This Tuesday’s series of party primaries marks the single biggest day of polling before the midterm elections in November. Thus pundits have wanted to read the tea leaves (no pun intended, as Rand Paul already ran and won his primary in Kentucky) at the bottom of this round’s pot of primaries.
Chris Good of TheAtlantic.com presents a fine rundown of the results, with the nomination of Blanche Lincoln as the Democratic Senatorial candidate perhaps being the biggest surprise, given the resources from other Democrats against her: “This is a tough loss for labor unions, and an unexpected one. The biggest U.S. labor organizations poured over $6 million into this race to try to secure [Bill] Halter as a 59th vote in favor of the Employee Free Choice Act, and it looked like a long shot from the start. But Halter had surged ahead of Lincoln in last the three polls prior to Tuesday night (all by Research 2000), and it started to look like he’d win after all. He didn’t, to the dismay of many.”
Many news outlets like CNN point out that the clearest winners of these primaries are female candidates, all of whom either won their party’s nomination outright or forced runoffs in two-weeks’ time. These candidates are from both parties, which also shows a sea change of gender expectations in politics at the national level. The opportunity for Blanche Lincoln to run to keep her Senate seat for Arkansas might prove the weather vein of this fall’s elections: As many pundits point out, the unions spent big in Arkansas to unseat her, but they apparently couldn’t get it done. They certainly will not support her Republican challenger, though. Blanche Lincoln has also sponsored some of the toughest financial-reform statutes in the overall debate about financial reform. Her victory does not mean her proposals will win out (Wall Street does not like her proposals, but neither does the Obama Administration), but her victory might mean the proposals can not be simply swept under the rug. Indeed, the real battle (as is too often the case) will take place amongst the lobbyists and the Congressional staffers long before our representatives will brave the TV cameras.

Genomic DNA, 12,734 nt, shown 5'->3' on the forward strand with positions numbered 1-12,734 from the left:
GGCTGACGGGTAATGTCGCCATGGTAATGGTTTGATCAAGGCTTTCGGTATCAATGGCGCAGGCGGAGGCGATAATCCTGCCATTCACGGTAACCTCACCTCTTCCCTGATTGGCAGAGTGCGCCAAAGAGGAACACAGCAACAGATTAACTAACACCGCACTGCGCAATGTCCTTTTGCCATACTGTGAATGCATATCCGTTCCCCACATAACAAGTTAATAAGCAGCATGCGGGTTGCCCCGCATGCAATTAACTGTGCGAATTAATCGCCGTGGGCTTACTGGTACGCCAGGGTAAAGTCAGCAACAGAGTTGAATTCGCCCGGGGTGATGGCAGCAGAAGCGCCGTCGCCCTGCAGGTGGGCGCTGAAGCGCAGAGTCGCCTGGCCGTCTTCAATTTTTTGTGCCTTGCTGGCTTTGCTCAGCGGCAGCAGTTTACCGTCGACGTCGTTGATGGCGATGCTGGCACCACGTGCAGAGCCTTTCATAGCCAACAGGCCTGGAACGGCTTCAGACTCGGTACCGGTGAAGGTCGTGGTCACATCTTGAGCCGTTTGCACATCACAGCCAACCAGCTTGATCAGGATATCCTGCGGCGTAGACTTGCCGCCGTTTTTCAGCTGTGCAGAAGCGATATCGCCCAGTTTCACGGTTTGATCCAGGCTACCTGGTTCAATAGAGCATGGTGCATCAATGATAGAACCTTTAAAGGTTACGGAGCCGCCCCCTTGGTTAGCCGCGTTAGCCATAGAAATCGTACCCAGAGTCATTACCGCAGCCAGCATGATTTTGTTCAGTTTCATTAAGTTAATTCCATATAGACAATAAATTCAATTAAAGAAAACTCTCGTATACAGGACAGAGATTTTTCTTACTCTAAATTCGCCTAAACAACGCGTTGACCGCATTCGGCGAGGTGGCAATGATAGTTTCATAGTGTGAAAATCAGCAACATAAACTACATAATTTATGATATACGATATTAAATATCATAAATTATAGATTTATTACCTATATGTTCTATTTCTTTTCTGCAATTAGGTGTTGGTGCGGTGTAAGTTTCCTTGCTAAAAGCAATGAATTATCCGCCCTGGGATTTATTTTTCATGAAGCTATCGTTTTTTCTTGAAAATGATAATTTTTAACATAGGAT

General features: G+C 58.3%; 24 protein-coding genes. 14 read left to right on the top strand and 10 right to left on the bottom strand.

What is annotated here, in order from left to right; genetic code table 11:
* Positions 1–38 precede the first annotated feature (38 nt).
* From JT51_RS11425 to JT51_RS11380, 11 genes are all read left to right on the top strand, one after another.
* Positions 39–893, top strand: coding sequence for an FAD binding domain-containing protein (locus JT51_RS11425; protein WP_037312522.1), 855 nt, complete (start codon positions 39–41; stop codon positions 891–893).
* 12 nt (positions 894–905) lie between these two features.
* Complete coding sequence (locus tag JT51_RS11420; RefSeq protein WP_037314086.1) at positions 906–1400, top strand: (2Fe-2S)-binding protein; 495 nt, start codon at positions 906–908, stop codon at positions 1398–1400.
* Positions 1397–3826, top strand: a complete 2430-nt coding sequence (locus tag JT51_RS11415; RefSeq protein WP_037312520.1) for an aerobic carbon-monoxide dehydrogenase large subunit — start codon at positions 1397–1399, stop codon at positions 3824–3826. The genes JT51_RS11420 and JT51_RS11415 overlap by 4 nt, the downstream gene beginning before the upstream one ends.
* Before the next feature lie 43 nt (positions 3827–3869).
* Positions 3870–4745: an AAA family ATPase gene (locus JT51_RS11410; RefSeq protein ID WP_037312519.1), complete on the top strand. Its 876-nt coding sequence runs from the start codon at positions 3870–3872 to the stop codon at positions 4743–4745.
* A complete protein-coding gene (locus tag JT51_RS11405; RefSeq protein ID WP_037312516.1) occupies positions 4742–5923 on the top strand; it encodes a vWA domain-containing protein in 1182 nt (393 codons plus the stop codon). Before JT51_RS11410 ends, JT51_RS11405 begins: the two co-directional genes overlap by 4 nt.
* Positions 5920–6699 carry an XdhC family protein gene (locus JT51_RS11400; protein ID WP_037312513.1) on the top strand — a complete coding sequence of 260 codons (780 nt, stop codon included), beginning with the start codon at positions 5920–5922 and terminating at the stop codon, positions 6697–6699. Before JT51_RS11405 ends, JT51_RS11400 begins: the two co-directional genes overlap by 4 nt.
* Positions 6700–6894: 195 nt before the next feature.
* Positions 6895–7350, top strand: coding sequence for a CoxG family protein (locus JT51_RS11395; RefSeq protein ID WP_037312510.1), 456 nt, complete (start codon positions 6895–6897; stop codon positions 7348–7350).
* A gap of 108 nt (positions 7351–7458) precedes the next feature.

Finally, incumbents were battered on Tuesday, but precious few actually fell. If there is deep-running anti-incumbent sentiment in the country, it did not force big changes on the biggest primary day of the calendar. Which is not to say the sentiment will not continue to percolate over the next few months and bring such changes in the general election. Those with the most acute party or candidate loyalties tend to participate in primaries, whereas the general elections draw a broader group of the electorate. Whether that broader group might want to ring in some greater changes remains to be seen…